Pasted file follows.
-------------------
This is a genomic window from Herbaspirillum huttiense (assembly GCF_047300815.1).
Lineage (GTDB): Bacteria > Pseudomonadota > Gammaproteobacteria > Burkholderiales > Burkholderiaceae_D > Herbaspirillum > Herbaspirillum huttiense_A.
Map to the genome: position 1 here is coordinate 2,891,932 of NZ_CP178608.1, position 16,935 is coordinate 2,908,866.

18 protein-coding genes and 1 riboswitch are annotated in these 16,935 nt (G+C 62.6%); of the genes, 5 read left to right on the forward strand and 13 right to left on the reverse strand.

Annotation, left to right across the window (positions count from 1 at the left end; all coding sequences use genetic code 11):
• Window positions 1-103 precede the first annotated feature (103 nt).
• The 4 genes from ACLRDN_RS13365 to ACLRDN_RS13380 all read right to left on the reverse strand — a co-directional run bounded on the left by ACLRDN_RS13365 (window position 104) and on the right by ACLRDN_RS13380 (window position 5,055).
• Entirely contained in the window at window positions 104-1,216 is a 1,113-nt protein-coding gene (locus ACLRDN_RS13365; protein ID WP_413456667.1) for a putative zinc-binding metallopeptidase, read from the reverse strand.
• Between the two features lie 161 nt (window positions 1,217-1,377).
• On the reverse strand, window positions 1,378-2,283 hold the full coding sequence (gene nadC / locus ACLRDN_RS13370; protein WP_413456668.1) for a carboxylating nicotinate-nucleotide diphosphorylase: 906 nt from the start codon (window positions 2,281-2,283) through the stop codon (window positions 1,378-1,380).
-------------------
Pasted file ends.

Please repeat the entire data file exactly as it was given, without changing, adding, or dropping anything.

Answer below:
This is a genomic window from Herbaspirillum huttiense (assembly GCF_047300815.1).
Lineage (GTDB): Bacteria > Pseudomonadota > Gammaproteobacteria > Burkholderiales > Burkholderiaceae_D > Herbaspirillum > Herbaspirillum huttiense_A.
Map to the genome: position 1 here is coordinate 2,891,932 of NZ_CP178608.1, position 16,935 is coordinate 2,908,866.

18 protein-coding genes and 1 riboswitch are annotated in these 16,935 nt (G+C 62.6%); of the genes, 5 read left to right on the forward strand and 13 right to left on the reverse strand.

Annotation, left to right across the window (positions count from 1 at the left end; all coding sequences use genetic code 11):
• Window positions 1-103 precede the first annotated feature (103 nt).
• The 4 genes from ACLRDN_RS13365 to ACLRDN_RS13380 all read right to left on the reverse strand — a co-directional run bounded on the left by ACLRDN_RS13365 (window position 104) and on the right by ACLRDN_RS13380 (window position 5,055).
• Entirely contained in the window at window positions 104-1,216 is a 1,113-nt protein-coding gene (locus ACLRDN_RS13365; protein ID WP_413456667.1) for a putative zinc-binding metallopeptidase, read from the reverse strand.
• Between the two features lie 161 nt (window positions 1,217-1,377).
• On the reverse strand, window positions 1,378-2,283 hold the full coding sequence (gene nadC / locus ACLRDN_RS13370; protein WP_413456668.1) for a carboxylating nicotinate-nucleotide diphosphorylase: 906 nt from the start codon (window positions 2,281-2,283) through the stop codon (window positions 1,378-1,380).